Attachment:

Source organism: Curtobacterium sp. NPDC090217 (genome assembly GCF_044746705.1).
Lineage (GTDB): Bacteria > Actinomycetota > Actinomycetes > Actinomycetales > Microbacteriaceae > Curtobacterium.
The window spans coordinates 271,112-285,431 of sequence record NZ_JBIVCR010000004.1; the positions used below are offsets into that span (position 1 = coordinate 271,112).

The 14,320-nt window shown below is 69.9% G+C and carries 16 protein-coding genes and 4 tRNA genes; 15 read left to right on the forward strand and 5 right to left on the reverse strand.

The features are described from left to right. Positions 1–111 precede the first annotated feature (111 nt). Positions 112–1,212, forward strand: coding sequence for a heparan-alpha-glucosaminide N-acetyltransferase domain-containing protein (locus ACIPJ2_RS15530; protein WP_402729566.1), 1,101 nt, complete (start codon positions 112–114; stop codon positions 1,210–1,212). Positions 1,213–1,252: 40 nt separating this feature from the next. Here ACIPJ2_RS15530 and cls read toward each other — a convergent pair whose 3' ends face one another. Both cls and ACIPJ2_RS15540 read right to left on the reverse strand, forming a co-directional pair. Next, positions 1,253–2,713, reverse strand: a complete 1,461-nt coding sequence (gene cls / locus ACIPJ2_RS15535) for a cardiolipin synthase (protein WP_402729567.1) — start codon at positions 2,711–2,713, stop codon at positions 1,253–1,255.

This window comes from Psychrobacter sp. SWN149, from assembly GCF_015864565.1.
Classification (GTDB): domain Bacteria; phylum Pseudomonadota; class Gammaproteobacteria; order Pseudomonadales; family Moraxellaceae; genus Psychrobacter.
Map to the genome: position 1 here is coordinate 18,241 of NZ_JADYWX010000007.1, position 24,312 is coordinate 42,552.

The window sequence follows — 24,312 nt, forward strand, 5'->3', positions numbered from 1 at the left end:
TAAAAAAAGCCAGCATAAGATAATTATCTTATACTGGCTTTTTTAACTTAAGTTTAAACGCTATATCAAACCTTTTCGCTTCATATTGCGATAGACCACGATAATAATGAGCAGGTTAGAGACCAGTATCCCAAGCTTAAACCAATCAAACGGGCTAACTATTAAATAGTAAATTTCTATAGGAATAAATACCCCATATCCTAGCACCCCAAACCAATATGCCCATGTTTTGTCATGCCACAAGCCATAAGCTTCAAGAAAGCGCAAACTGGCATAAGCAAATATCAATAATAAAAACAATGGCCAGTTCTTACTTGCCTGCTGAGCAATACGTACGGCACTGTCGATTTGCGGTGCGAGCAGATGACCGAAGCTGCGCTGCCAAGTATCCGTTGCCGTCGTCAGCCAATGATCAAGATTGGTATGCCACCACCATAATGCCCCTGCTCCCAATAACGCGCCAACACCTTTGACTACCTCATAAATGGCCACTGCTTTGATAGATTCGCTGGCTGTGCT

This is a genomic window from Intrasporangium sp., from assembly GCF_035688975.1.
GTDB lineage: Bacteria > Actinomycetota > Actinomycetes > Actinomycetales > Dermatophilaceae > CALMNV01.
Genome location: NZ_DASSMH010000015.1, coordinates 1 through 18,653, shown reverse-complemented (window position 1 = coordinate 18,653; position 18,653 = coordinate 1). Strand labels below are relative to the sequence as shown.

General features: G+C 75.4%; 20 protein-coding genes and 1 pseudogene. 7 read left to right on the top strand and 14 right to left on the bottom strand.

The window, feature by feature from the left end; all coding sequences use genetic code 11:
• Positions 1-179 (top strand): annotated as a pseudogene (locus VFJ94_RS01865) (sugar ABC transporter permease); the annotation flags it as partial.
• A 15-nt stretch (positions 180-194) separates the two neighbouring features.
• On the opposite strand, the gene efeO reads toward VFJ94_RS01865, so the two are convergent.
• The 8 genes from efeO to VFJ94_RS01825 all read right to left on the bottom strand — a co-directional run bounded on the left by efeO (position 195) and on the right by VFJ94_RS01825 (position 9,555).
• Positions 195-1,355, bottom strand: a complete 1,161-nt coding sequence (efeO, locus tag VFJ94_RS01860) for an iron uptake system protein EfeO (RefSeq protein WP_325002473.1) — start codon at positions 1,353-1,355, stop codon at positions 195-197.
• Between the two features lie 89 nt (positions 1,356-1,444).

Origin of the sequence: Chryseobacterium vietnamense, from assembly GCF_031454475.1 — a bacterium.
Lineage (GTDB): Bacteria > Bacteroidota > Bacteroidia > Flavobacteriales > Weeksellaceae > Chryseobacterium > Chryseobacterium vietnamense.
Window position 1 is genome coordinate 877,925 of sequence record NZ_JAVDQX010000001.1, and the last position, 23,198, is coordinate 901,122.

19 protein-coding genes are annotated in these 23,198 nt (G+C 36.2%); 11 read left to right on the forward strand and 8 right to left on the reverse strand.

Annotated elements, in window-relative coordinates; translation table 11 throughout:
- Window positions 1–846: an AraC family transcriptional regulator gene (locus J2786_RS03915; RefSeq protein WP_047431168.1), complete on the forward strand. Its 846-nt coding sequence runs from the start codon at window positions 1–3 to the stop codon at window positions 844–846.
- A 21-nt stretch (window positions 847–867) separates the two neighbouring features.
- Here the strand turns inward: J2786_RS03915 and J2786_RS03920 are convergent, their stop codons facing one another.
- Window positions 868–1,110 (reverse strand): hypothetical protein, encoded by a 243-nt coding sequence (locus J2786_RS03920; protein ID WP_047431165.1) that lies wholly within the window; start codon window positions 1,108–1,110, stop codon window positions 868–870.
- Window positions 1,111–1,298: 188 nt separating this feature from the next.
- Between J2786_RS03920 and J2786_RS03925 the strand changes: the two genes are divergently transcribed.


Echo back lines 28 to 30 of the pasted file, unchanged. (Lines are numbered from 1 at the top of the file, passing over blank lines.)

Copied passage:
- A 21-nt stretch (window positions 847–867) separates the two neighbouring features.
- Here the strand turns inward: J2786_RS03915 and J2786_RS03920 are convergent, their stop codons facing one another.
- Window positions 868–1,110 (reverse strand): hypothetical protein, encoded by a 243-nt coding sequence (locus J2786_RS03920; protein ID WP_047431165.1) that lies wholly within the window; start codon window positions 1,108–1,110, stop codon window positions 868–870.